There’s a lot of stuff going on in the space beneath the collar bones. Ouch! Nerves entangled with tendons, muscles. Between thought and movement there is a lot of required coordination in the midst of the anatomical unraveling of various elements. And may it (the shoulder) ever unravel, even as it manages to hang together. That’s the dilemma of the shoulder really: hanging together within freedom of motion.
The tissue that can protect can also, quite literally, be the rub. It’s a beautiful, spine-tingling structure, capable of realizing whatever power and grace the brain can envision within the framework of movement. When everything is working in balance and in sequence. But most of us are going to feel, now and then, an interruption in the chain of movement events, even the actual occasional injury, like my current shoulder tenderness and what I think of as unreliability (I don’t know what else to call it).
Simply trying to really look at the layers involved in even the simplest movements is bewildering. Trying to draw some of them is frustrating but fascinating. The bones are pretty discernible, even externally. Some of the muscle tissue is as well — the pectoralis minor is a bit of a challenge because it’s underneath. And that’s the chest musculature that’s next to the nerve: the brachial plexus. Nerves are felt from within and not necessarily in a line or a logic. And of course I like it better when I’m not aware of them. If there have been injuries to an area, there’s generally another element to consider: scar tissue. Tissue that develops as protection during healing — tissue that can then work to constrict and compress.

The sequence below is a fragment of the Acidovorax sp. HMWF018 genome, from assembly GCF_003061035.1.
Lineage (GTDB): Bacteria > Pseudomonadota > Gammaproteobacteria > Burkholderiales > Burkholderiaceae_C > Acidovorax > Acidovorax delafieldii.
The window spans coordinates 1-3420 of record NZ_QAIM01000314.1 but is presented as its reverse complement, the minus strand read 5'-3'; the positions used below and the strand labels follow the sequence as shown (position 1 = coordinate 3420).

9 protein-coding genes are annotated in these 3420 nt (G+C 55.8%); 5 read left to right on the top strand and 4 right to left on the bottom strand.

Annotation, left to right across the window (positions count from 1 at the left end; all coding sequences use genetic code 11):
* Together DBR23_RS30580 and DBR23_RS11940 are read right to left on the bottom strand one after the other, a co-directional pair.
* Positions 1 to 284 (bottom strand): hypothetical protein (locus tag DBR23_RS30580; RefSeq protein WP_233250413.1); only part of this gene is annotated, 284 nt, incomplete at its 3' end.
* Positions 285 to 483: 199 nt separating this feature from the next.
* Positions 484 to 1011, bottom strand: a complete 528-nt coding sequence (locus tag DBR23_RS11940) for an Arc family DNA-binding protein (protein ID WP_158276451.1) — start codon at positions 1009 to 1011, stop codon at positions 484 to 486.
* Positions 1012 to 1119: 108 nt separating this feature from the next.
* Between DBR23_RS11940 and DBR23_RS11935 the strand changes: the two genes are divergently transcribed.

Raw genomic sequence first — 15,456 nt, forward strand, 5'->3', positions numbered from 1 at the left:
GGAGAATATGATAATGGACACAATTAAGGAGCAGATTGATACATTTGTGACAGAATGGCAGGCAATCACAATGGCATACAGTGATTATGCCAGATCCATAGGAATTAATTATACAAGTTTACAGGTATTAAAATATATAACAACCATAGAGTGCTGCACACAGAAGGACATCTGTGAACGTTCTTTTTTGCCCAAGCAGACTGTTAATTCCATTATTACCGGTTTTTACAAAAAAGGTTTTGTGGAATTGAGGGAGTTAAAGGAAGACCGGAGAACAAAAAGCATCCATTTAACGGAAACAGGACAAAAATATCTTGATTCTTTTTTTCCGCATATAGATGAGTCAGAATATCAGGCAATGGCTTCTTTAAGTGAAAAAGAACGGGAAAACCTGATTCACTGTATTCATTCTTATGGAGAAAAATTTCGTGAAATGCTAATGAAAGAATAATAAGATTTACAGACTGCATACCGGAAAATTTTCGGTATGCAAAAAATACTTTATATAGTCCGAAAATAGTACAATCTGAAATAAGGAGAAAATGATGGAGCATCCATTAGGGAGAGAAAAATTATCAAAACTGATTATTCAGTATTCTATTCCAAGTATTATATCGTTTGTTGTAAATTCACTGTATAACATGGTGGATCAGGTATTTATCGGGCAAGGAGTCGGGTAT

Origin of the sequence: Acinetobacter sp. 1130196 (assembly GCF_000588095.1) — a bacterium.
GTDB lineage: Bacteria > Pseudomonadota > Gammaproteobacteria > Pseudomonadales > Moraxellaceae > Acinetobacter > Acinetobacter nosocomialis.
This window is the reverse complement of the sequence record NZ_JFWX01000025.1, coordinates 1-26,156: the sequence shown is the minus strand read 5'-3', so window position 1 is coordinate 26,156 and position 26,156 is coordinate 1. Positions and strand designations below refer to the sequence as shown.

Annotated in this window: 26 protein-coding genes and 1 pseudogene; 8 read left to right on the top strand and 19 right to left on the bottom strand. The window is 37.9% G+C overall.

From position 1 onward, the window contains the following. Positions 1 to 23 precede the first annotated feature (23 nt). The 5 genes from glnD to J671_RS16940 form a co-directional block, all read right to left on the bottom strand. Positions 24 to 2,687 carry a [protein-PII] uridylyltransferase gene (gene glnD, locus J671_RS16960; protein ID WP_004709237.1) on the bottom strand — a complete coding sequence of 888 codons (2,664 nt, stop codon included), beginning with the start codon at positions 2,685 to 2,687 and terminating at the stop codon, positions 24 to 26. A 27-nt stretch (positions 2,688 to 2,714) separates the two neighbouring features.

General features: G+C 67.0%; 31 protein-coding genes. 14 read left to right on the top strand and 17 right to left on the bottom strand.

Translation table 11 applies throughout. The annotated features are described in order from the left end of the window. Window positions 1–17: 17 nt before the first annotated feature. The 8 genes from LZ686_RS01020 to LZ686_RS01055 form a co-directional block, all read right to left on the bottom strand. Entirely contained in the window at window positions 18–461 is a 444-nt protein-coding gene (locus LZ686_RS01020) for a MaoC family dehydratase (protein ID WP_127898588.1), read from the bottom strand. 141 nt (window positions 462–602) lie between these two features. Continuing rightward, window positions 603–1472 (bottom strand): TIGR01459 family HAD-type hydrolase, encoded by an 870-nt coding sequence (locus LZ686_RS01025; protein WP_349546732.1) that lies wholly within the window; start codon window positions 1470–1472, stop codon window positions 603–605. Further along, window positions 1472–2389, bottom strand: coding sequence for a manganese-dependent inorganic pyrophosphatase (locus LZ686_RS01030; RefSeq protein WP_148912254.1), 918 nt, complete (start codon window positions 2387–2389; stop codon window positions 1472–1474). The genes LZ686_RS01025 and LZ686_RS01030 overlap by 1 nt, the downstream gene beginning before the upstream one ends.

I suppose there’s always a payoff and there’s always a penalty in each step of the way back from injury. The trick lies in knowing when to play and when to fold.
(ETA: And by the way, I’m posting this from Andalucía, Spain, after a flight across the Atlantic and 3 trains — almost my entire nervous system is talking to me right now.)